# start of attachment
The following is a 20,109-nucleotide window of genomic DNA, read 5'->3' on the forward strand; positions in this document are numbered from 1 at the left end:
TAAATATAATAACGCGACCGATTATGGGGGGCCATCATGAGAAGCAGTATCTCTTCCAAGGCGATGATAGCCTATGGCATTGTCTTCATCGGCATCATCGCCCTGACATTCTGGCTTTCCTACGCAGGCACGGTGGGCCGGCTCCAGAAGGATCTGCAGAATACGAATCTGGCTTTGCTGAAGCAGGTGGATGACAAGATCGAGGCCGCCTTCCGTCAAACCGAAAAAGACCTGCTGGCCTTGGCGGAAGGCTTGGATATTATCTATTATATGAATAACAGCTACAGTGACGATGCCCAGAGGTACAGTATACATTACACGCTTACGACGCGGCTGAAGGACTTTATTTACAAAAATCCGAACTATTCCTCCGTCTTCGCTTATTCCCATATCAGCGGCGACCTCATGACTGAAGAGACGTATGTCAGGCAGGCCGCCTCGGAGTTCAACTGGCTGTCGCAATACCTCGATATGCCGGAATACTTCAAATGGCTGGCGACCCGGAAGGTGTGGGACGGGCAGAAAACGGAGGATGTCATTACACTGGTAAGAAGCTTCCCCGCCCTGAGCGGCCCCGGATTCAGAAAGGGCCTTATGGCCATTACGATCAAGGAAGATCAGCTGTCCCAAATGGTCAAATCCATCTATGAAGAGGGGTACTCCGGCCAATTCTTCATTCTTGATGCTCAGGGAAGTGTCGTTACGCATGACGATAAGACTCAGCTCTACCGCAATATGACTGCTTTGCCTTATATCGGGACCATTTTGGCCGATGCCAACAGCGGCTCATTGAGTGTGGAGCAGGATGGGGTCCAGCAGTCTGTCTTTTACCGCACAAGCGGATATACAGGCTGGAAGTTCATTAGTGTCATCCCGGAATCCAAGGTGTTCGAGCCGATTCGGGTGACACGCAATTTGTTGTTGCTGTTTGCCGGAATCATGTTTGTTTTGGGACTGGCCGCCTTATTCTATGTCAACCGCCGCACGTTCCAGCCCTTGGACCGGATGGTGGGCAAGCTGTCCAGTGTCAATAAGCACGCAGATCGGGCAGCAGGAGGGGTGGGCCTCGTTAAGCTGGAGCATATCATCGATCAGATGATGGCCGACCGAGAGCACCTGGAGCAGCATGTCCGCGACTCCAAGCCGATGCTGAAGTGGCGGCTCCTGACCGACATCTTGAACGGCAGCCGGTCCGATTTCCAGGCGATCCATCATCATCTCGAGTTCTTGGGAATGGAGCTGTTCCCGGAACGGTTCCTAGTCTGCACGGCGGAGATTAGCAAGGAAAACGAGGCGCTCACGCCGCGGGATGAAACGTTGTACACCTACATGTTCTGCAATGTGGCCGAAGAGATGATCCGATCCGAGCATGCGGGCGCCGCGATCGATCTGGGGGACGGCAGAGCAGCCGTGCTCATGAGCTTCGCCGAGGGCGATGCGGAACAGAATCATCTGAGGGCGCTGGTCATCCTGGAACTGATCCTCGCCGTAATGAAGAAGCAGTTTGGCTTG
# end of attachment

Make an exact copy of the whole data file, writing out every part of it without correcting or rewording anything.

The following is a 20,109-nucleotide window of genomic DNA, read 5'->3' on the forward strand; positions in this document are numbered from 1 at the left end:
TAAATATAATAACGCGACCGATTATGGGGGGCCATCATGAGAAGCAGTATCTCTTCCAAGGCGATGATAGCCTATGGCATTGTCTTCATCGGCATCATCGCCCTGACATTCTGGCTTTCCTACGCAGGCACGGTGGGCCGGCTCCAGAAGGATCTGCAGAATACGAATCTGGCTTTGCTGAAGCAGGTGGATGACAAGATCGAGGCCGCCTTCCGTCAAACCGAAAAAGACCTGCTGGCCTTGGCGGAAGGCTTGGATATTATCTATTATATGAATAACAGCTACAGTGACGATGCCCAGAGGTACAGTATACATTACACGCTTACGACGCGGCTGAAGGACTTTATTTACAAAAATCCGAACTATTCCTCCGTCTTCGCTTATTCCCATATCAGCGGCGACCTCATGACTGAAGAGACGTATGTCAGGCAGGCCGCCTCGGAGTTCAACTGGCTGTCGCAATACCTCGATATGCCGGAATACTTCAAATGGCTGGCGACCCGGAAGGTGTGGGACGGGCAGAAAACGGAGGATGTCATTACACTGGTAAGAAGCTTCCCCGCCCTGAGCGGCCCCGGATTCAGAAAGGGCCTTATGGCCATTACGATCAAGGAAGATCAGCTGTCCCAAATGGTCAAATCCATCTATGAAGAGGGGTACTCCGGCCAATTCTTCATTCTTGATGCTCAGGGAAGTGTCGTTACGCATGACGATAAGACTCAGCTCTACCGCAATATGACTGCTTTGCCTTATATCGGGACCATTTTGGCCGATGCCAACAGCGGCTCATTGAGTGTGGAGCAGGATGGGGTCCAGCAGTCTGTCTTTTACCGCACAAGCGGATATACAGGCTGGAAGTTCATTAGTGTCATCCCGGAATCCAAGGTGTTCGAGCCGATTCGGGTGACACGCAATTTGTTGTTGCTGTTTGCCGGAATCATGTTTGTTTTGGGACTGGCCGCCTTATTCTATGTCAACCGCCGCACGTTCCAGCCCTTGGACCGGATGGTGGGCAAGCTGTCCAGTGTCAATAAGCACGCAGATCGGGCAGCAGGAGGGGTGGGCCTCGTTAAGCTGGAGCATATCATCGATCAGATGATGGCCGACCGAGAGCACCTGGAGCAGCATGTCCGCGACTCCAAGCCGATGCTGAAGTGGCGGCTCCTGACCGACATCTTGAACGGCAGCCGGTCCGATTTCCAGGCGATCCATCATCATCTCGAGTTCTTGGGAATGGAGCTGTTCCCGGAACGGTTCCTAGTCTGCACGGCGGAGATTAGCAAGGAAAACGAGGCGCTCACGCCGCGGGATGAAACGTTGTACACCTACATGTTCTGCAATGTGGCCGAAGAGATGATCCGATCCGAGCATGCGGGCGCCGCGATCGATCTGGGGGACGGCAGAGCAGCCGTGCTCATGAGCTTCGCCGAGGGCGATGCGGAACAGAATCATCTGAGGGCGCTGGTCATCCTGGAACTGATCCTCGCCGTAATGAAGAAGCAGTTTGGCTTG